Thanks to everyone who came. Fun times.
While this was going on the governor reiterated that the new teaching hospital will be built. What your promotional web site does not say that even if the state is $900 million short of the necessary funds to build the new teaching hospital they're probably also $500-700 million short of what it would take to do what your web site has been pushing. New hospital or expensive, time-consuming renovation of old hospital? Which would yield the better return for the state?
I'd like to actually have an independent study that would definitively evaluate the costs and benefits of each side's proposal. I happen to believe the world's seventh largest architecture firm when they say Charity could be gutted and rebuilt in less time and for less money than the proposal that would raze 70 acres of neighborhood. That the pro-LSU/VA side is doing everything in their power to avoid doing a substantive post-financial collapse side-by-side analysis, says a lot.That the Governor is squandering his political capital on these little old Charity Hospital babies is much more revealing than anything he said.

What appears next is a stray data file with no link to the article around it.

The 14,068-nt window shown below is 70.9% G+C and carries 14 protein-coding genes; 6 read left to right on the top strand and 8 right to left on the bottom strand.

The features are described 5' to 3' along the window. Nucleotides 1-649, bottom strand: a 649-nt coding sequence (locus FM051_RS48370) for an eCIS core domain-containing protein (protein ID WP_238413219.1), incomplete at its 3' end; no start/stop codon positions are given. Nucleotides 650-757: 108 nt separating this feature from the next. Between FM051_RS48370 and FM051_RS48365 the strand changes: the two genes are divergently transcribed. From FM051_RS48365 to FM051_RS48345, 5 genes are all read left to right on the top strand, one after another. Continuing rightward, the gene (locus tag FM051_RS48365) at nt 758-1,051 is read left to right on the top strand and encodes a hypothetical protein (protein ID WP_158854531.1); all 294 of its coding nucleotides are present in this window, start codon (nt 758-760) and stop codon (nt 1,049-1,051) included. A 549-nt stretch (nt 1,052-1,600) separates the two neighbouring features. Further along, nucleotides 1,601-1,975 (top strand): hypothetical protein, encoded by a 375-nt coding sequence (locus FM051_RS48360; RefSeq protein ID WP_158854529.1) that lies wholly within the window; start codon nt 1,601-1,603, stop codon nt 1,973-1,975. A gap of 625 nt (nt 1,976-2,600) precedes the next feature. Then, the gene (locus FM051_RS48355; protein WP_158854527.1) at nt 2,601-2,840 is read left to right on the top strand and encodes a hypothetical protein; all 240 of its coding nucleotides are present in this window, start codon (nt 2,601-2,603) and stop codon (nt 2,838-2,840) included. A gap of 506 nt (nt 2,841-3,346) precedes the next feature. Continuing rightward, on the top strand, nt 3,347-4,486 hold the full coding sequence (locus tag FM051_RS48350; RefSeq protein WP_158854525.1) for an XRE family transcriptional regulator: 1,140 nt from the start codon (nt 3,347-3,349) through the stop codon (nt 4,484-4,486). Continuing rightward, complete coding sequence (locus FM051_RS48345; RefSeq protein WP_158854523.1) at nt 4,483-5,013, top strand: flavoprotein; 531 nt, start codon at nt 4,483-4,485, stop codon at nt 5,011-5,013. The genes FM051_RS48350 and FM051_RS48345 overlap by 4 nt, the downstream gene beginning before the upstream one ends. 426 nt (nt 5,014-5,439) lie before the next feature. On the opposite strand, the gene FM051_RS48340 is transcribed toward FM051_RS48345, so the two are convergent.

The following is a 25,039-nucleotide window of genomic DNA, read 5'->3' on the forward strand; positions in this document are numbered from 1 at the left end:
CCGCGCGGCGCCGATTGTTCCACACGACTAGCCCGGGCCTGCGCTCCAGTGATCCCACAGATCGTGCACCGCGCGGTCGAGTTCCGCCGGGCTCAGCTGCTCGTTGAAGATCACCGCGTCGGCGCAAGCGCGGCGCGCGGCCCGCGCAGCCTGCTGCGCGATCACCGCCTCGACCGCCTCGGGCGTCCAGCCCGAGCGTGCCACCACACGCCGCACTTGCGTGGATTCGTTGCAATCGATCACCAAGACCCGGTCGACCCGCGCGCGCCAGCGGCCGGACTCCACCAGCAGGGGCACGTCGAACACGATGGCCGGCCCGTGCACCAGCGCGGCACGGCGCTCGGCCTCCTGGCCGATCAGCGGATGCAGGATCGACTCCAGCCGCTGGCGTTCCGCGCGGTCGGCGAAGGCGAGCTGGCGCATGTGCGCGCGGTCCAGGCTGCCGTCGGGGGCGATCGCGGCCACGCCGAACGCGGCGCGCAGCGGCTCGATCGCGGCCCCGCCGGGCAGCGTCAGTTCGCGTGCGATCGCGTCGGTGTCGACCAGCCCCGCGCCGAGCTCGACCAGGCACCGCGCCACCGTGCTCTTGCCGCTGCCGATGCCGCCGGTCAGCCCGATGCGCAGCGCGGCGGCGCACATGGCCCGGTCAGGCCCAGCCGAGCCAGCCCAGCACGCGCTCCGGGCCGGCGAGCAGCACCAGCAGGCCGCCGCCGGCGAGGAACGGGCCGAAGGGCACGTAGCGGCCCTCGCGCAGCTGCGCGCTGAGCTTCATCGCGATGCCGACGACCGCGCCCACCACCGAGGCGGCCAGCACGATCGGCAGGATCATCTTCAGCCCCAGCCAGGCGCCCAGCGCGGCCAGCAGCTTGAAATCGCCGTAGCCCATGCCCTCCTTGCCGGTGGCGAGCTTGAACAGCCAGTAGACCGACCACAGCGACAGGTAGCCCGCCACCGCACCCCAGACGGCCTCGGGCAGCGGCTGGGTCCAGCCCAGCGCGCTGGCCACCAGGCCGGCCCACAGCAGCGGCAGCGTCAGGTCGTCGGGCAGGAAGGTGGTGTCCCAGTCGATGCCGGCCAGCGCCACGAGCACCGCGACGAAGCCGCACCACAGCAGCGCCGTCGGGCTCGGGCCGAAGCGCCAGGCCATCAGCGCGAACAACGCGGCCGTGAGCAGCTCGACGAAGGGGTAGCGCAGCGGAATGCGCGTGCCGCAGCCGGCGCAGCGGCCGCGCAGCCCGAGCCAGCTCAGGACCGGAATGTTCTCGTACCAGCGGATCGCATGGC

New Orleans CityBusiness reported in its September 3rd, 2007 edition that Pam Perkins, general counsel for the Division of Administration said "details of the relocation are being worked out" and asserted that Perkins said residents will have a say in any relocations. According to the same article, Mobile-based Volkert & Associates and state attorney Christina Peck were already engaged in the relocation process.Earlier in 2007, LRA Chair Kim Boyle and Mayor C. Ray Nagin spoke of public money already applied to land acquisition within what was later asserted to be only one of several hospital sites under consideration. Since late 2007, the RPC footprint has been under a building permit ban that effectively hampered residential recovery.
Post a Comment